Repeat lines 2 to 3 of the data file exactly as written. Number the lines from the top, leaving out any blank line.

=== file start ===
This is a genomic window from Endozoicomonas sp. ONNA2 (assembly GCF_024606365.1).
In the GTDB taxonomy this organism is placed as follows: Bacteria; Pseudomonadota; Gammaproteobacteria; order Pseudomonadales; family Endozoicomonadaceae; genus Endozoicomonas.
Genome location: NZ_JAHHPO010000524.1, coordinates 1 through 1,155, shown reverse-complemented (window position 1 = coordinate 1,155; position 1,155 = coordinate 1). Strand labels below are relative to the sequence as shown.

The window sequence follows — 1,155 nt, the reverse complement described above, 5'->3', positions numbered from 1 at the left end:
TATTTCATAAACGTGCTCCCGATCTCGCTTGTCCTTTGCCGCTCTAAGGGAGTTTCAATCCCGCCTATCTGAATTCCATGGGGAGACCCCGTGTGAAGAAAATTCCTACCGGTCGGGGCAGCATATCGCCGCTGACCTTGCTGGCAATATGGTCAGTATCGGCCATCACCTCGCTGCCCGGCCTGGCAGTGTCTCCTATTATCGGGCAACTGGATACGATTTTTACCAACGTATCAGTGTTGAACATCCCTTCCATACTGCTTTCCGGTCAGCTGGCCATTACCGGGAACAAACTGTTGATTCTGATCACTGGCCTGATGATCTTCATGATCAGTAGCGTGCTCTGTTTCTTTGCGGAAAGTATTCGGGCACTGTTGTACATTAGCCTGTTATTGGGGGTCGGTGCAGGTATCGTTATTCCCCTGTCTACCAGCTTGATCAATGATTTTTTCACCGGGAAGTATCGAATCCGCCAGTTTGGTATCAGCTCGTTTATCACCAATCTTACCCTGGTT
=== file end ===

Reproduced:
In the GTDB taxonomy this organism is placed as follows: Bacteria; Pseudomonadota; Gammaproteobacteria; order Pseudomonadales; family Endozoicomonadaceae; genus Endozoicomonas.
Genome location: NZ_JAHHPO010000524.1, coordinates 1 through 1,155, shown reverse-complemented (window position 1 = coordinate 1,155; position 1,155 = coordinate 1). Strand labels below are relative to the sequence as shown.